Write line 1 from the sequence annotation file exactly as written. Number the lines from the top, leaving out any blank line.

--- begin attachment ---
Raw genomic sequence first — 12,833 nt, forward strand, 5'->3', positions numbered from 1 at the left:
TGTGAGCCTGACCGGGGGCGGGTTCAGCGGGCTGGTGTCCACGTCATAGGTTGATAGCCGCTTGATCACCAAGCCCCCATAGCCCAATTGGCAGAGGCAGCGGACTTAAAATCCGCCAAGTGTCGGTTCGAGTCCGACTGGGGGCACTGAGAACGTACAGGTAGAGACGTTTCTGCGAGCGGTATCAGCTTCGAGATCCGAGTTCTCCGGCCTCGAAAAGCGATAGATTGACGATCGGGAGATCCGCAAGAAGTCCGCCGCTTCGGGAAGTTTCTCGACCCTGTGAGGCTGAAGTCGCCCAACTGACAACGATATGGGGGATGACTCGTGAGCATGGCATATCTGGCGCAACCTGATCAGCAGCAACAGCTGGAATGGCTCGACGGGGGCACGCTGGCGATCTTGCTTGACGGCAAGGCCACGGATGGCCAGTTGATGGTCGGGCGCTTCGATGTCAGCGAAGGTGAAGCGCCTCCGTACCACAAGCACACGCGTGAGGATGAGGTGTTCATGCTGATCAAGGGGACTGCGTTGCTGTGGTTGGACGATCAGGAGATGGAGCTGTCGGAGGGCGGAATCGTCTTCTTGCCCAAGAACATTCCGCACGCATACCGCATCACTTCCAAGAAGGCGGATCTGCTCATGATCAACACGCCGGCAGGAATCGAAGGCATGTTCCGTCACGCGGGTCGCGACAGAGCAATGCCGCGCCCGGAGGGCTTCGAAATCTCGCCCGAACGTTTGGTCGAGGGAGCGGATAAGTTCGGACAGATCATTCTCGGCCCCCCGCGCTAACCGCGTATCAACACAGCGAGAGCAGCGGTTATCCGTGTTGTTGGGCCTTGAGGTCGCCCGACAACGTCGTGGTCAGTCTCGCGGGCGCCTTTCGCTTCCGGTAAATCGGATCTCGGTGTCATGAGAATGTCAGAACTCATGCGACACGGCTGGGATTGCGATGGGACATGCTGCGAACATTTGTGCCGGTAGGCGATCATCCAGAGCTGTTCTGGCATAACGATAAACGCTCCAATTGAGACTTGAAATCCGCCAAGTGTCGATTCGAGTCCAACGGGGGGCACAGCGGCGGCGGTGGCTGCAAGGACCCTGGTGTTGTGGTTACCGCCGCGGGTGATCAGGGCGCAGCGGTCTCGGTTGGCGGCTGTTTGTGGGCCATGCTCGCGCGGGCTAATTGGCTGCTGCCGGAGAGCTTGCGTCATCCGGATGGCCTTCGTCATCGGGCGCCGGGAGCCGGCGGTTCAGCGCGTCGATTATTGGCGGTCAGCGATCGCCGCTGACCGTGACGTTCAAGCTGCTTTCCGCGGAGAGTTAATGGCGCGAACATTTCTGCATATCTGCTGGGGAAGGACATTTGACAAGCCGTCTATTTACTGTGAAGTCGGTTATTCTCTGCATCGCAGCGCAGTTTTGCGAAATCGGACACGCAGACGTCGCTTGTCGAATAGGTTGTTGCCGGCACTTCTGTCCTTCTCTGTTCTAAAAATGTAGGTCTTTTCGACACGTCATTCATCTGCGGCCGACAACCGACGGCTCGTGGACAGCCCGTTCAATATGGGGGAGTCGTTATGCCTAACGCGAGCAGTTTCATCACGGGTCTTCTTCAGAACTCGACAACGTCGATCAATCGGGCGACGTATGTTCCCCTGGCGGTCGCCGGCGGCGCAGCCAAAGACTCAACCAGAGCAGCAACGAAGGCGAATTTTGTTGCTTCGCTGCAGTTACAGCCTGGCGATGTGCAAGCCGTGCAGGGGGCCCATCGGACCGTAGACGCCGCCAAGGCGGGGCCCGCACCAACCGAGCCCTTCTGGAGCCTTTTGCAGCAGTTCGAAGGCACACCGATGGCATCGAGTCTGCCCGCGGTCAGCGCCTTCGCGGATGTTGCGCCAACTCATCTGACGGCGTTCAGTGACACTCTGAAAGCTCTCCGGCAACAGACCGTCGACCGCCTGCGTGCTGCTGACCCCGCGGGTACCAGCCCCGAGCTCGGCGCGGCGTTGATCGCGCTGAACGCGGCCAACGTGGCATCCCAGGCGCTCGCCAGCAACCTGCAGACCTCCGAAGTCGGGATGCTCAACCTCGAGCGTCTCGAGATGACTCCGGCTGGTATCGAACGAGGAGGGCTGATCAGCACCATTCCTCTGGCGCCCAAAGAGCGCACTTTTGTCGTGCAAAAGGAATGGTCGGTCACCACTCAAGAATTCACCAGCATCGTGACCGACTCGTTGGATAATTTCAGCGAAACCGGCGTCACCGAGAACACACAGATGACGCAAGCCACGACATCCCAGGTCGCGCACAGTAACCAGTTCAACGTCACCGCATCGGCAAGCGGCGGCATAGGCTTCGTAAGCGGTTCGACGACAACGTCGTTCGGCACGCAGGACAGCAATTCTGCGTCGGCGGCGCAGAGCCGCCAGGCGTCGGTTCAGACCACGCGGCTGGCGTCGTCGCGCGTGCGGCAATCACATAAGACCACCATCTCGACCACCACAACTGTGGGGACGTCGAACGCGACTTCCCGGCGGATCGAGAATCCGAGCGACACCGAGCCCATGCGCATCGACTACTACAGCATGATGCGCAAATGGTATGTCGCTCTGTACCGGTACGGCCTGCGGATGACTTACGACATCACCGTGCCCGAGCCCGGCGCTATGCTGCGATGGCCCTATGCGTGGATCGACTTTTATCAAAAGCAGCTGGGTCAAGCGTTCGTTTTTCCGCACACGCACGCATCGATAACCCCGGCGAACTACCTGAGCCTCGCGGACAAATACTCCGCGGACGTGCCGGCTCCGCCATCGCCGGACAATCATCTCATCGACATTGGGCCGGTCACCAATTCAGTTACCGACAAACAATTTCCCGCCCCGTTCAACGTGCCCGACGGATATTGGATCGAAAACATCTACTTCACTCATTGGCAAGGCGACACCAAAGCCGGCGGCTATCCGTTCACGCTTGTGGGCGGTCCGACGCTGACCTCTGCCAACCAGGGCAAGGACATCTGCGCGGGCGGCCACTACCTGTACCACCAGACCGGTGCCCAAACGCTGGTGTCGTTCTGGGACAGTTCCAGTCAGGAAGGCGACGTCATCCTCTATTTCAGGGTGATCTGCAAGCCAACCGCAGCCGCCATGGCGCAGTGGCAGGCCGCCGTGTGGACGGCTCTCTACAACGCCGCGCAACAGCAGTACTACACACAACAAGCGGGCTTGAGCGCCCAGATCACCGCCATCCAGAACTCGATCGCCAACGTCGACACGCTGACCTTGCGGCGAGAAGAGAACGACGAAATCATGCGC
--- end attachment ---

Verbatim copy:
Raw genomic sequence first — 12,833 nt, forward strand, 5'->3', positions numbered from 1 at the left: